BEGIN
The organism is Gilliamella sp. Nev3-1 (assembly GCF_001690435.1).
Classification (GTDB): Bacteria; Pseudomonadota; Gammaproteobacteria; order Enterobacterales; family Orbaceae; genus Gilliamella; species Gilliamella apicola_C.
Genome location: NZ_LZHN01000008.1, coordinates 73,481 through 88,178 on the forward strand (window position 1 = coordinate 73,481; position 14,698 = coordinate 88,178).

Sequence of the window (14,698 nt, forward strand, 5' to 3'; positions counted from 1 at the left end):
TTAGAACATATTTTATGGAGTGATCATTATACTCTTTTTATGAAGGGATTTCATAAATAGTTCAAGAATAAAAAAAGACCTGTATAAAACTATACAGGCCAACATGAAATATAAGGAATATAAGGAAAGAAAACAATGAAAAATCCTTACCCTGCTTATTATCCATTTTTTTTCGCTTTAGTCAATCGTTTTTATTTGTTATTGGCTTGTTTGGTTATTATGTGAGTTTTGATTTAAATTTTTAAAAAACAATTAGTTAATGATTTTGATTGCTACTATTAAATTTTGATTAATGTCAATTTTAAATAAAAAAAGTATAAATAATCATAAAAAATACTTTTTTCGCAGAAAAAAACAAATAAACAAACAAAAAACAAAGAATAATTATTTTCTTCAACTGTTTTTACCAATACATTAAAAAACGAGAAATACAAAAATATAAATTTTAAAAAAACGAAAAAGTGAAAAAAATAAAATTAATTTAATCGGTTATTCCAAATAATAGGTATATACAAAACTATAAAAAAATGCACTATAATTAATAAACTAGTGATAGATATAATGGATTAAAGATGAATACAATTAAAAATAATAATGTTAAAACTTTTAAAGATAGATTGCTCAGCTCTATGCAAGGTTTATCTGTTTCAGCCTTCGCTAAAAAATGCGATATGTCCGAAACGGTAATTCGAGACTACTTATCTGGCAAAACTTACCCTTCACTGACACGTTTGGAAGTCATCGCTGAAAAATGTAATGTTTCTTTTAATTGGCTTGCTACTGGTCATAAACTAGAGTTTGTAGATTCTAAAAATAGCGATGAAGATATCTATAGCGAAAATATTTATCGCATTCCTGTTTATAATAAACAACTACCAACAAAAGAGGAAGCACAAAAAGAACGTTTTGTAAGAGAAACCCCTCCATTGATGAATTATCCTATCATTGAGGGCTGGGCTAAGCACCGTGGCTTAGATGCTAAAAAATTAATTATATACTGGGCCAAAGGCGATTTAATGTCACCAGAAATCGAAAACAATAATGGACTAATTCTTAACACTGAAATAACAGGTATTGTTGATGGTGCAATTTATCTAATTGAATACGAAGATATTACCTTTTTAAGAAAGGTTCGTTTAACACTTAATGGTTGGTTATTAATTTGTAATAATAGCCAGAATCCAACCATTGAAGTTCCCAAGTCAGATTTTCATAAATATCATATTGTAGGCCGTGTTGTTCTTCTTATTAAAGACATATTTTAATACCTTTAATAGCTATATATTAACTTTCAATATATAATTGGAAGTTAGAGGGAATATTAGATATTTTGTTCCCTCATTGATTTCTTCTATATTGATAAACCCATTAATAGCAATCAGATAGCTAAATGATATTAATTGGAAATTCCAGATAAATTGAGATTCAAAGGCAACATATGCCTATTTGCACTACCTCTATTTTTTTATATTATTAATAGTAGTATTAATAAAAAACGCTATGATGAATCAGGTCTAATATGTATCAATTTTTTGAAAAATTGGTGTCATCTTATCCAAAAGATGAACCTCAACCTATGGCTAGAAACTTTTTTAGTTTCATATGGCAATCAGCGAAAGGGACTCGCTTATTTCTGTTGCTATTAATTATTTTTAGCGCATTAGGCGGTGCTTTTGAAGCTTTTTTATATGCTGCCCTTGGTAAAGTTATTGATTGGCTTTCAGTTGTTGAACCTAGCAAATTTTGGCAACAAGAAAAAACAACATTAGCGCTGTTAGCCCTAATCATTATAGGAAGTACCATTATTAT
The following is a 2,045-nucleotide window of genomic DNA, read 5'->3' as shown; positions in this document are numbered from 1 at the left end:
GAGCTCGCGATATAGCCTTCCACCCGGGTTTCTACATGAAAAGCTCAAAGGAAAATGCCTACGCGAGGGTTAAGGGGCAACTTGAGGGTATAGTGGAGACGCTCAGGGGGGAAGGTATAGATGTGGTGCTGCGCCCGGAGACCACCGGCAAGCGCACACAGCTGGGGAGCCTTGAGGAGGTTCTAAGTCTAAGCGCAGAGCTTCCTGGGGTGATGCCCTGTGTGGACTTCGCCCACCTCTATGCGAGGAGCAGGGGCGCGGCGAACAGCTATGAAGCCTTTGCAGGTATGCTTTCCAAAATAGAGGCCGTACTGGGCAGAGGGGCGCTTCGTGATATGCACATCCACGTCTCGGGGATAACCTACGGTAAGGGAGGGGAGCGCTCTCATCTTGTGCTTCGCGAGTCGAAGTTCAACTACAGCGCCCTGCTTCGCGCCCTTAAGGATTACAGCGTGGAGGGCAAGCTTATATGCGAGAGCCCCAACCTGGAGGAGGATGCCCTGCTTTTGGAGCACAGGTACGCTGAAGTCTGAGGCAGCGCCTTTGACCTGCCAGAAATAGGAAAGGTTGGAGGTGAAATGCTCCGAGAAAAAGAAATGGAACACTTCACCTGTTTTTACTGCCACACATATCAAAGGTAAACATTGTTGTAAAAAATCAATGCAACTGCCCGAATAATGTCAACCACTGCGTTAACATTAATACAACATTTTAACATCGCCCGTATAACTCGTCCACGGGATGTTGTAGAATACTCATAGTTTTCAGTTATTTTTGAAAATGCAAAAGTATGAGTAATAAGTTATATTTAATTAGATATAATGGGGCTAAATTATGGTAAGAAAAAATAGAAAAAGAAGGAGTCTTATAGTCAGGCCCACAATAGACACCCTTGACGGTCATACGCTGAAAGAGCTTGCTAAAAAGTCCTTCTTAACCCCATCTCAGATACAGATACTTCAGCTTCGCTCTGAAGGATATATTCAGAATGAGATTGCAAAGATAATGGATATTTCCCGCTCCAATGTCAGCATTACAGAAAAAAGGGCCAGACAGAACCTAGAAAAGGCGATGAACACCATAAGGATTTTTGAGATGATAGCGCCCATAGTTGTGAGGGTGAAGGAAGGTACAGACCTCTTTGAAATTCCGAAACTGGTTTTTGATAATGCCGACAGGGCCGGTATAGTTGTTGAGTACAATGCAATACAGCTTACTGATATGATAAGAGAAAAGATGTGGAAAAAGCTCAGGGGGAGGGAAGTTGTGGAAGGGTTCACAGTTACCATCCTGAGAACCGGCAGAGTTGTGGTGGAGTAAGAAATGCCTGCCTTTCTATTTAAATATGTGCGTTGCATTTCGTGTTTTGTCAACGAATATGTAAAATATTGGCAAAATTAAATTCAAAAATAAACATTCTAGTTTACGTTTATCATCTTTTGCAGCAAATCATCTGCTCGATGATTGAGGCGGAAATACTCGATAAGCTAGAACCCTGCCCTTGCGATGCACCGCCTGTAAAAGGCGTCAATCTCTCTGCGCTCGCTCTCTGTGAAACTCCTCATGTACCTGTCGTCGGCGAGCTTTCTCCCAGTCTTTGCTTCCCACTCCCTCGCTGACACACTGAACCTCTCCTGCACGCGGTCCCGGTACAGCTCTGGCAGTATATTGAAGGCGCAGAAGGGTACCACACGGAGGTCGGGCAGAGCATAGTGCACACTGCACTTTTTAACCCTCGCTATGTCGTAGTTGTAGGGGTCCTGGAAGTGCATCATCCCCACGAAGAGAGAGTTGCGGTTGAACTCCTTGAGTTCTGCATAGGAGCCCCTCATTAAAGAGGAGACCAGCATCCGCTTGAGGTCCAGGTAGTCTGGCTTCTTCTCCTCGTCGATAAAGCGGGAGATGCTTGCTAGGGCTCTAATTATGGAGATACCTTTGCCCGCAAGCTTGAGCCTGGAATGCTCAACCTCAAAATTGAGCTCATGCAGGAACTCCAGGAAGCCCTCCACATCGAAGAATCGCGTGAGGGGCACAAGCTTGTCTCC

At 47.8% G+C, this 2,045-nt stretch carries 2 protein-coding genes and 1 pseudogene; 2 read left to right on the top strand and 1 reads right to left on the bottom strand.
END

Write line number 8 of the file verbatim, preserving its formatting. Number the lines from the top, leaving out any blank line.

At 47.8% G+C, this 2,045-nt stretch carries 2 protein-coding genes and 1 pseudogene; 2 read left to right on the top strand and 1 reads right to left on the bottom strand.